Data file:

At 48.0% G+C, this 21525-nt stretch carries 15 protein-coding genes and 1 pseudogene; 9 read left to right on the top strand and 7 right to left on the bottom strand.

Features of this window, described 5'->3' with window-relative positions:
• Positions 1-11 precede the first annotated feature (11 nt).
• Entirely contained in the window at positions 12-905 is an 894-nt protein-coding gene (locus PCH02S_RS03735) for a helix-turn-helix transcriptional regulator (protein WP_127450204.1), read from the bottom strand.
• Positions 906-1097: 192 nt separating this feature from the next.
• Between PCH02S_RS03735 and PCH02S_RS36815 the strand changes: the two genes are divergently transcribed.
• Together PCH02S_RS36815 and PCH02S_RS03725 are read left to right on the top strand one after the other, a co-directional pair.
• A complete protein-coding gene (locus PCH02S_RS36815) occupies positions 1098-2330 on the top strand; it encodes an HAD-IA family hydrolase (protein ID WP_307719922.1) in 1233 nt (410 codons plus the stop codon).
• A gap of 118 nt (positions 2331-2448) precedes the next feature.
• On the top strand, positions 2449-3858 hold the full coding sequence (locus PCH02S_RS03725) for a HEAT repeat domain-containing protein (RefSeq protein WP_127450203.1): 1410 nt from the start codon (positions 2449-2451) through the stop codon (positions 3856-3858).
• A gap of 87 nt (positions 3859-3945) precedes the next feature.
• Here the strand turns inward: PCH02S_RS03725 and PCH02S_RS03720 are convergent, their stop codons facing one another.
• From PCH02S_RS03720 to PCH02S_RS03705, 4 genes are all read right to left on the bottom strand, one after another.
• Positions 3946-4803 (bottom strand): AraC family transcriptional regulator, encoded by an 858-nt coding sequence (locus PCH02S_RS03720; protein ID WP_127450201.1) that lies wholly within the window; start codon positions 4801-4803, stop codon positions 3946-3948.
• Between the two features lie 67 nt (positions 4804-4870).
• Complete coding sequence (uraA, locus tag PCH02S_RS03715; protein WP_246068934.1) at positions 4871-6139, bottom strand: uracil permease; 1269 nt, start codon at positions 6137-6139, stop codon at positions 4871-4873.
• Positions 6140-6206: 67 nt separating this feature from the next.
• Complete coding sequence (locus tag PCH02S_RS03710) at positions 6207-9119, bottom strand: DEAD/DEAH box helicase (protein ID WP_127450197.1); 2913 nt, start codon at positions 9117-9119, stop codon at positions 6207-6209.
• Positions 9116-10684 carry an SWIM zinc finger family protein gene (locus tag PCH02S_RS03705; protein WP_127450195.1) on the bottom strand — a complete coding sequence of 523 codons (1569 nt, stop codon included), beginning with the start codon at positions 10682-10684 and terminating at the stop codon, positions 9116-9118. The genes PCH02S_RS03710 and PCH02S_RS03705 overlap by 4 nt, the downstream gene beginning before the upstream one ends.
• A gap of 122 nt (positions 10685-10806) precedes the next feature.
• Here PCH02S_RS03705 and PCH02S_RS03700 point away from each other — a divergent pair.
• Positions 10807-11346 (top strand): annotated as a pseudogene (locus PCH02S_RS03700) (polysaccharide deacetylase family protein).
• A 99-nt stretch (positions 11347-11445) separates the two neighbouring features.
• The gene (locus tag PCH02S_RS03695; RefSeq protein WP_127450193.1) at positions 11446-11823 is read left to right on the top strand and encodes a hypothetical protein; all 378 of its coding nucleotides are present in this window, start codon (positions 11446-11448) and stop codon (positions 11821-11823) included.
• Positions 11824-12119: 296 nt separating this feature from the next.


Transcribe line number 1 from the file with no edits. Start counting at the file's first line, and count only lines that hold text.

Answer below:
At 48.0% G+C, this 21525-nt stretch carries 15 protein-coding genes and 1 pseudogene; 9 read left to right on the top strand and 7 right to left on the bottom strand.